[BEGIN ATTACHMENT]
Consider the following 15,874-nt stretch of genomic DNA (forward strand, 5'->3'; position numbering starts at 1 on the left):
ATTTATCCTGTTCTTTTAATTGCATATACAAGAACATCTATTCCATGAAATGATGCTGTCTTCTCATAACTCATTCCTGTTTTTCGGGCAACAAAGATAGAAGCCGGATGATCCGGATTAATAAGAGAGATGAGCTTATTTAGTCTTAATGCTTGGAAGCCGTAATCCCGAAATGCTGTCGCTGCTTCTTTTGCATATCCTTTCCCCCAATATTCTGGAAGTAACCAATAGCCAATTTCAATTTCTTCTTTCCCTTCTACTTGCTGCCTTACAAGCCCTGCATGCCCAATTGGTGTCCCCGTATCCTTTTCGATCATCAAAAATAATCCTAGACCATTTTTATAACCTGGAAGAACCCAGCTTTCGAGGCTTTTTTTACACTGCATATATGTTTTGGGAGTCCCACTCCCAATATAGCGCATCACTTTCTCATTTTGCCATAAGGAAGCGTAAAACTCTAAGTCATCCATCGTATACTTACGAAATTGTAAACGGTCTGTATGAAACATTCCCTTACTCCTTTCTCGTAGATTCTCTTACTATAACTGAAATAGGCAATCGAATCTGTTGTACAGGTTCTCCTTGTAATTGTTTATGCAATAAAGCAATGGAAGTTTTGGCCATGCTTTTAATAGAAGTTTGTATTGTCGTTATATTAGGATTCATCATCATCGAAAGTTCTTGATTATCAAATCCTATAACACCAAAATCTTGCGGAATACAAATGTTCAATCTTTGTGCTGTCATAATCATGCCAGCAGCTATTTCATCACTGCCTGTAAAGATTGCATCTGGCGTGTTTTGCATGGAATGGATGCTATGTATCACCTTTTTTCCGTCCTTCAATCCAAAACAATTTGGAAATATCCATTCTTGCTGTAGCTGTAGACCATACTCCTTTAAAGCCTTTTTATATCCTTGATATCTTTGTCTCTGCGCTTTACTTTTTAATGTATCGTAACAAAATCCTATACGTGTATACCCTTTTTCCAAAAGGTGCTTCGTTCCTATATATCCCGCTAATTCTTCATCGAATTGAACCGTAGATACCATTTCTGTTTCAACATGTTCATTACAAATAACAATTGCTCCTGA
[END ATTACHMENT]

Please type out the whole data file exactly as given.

Consider the following 15,874-nt stretch of genomic DNA (forward strand, 5'->3'; position numbering starts at 1 on the left):
ATTTATCCTGTTCTTTTAATTGCATATACAAGAACATCTATTCCATGAAATGATGCTGTCTTCTCATAACTCATTCCTGTTTTTCGGGCAACAAAGATAGAAGCCGGATGATCCGGATTAATAAGAGAGATGAGCTTATTTAGTCTTAATGCTTGGAAGCCGTAATCCCGAAATGCTGTCGCTGCTTCTTTTGCATATCCTTTCCCCCAATATTCTGGAAGTAACCAATAGCCAATTTCAATTTCTTCTTTCCCTTCTACTTGCTGCCTTACAAGCCCTGCATGCCCAATTGGTGTCCCCGTATCCTTTTCGATCATCAAAAATAATCCTAGACCATTTTTATAACCTGGAAGAACCCAGCTTTCGAGGCTTTTTTTACACTGCATATATGTTTTGGGAGTCCCACTCCCAATATAGCGCATCACTTTCTCATTTTGCCATAAGGAAGCGTAAAACTCTAAGTCATCCATCGTATACTTACGAAATTGTAAACGGTCTGTATGAAACATTCCCTTACTCCTTTCTCGTAGATTCTCTTACTATAACTGAAATAGGCAATCGAATCTGTTGTACAGGTTCTCCTTGTAATTGTTTATGCAATAAAGCAATGGAAGTTTTGGCCATGCTTTTAATAGAAGTTTGTATTGTCGTTATATTAGGATTCATCATCATCGAAAGTTCTTGATTATCAAATCCTATAACACCAAAATCTTGCGGAATACAAATGTTCAATCTTTGTGCTGTCATAATCATGCCAGCAGCTATTTCATCACTGCCTGTAAAGATTGCATCTGGCGTGTTTTGCATGGAATGGATGCTATGTATCACCTTTTTTCCGTCCTTCAATCCAAAACAATTTGGAAATATCCATTCTTGCTGTAGCTGTAGACCATACTCCTTTAAAGCCTTTTTATATCCTTGATATCTTTGTCTCTGCGCTTTACTTTTTAATGTATCGTAACAAAATCCTATACGTGTATACCCTTTTTCCAAAAGGTGCTTCGTTCCTATATATCCCGCTAATTCTTCATCGAATTGAACCGTAGATACCATTTCTGTTTCAACATGTTCATTACAAATAACAATTGCTCCTGA